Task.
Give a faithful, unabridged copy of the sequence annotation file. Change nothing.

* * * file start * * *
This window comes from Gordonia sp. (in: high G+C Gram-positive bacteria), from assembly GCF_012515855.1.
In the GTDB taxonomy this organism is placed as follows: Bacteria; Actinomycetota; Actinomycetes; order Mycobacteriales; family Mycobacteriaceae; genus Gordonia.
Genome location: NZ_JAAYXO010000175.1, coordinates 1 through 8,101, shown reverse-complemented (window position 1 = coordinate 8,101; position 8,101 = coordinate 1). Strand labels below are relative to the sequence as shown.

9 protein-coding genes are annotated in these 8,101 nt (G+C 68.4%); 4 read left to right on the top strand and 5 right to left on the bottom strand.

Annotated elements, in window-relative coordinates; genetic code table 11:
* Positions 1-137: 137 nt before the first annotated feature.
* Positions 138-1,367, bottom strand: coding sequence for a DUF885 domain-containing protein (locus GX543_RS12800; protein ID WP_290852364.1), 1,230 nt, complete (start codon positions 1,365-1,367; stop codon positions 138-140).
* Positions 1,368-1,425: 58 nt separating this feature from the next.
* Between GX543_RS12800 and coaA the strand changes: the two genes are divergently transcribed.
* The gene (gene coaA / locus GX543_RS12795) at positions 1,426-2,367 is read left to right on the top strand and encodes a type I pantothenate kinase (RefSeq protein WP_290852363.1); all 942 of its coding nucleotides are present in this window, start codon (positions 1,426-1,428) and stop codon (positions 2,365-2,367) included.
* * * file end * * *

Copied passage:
This window comes from Gordonia sp. (in: high G+C Gram-positive bacteria), from assembly GCF_012515855.1.
In the GTDB taxonomy this organism is placed as follows: Bacteria; Actinomycetota; Actinomycetes; order Mycobacteriales; family Mycobacteriaceae; genus Gordonia.
Genome location: NZ_JAAYXO010000175.1, coordinates 1 through 8,101, shown reverse-complemented (window position 1 = coordinate 8,101; position 8,101 = coordinate 1). Strand labels below are relative to the sequence as shown.

9 protein-coding genes are annotated in these 8,101 nt (G+C 68.4%); 4 read left to right on the top strand and 5 right to left on the bottom strand.

Annotated elements, in window-relative coordinates; genetic code table 11:
* Positions 1-137: 137 nt before the first annotated feature.
* Positions 138-1,367, bottom strand: coding sequence for a DUF885 domain-containing protein (locus GX543_RS12800; protein ID WP_290852364.1), 1,230 nt, complete (start codon positions 1,365-1,367; stop codon positions 138-140).
* Positions 1,368-1,425: 58 nt separating this feature from the next.
* Between GX543_RS12800 and coaA the strand changes: the two genes are divergently transcribed.
* The gene (gene coaA / locus GX543_RS12795) at positions 1,426-2,367 is read left to right on the top strand and encodes a type I pantothenate kinase (RefSeq protein WP_290852363.1); all 942 of its coding nucleotides are present in this window, start codon (positions 1,426-1,428) and stop codon (positions 2,365-2,367) included.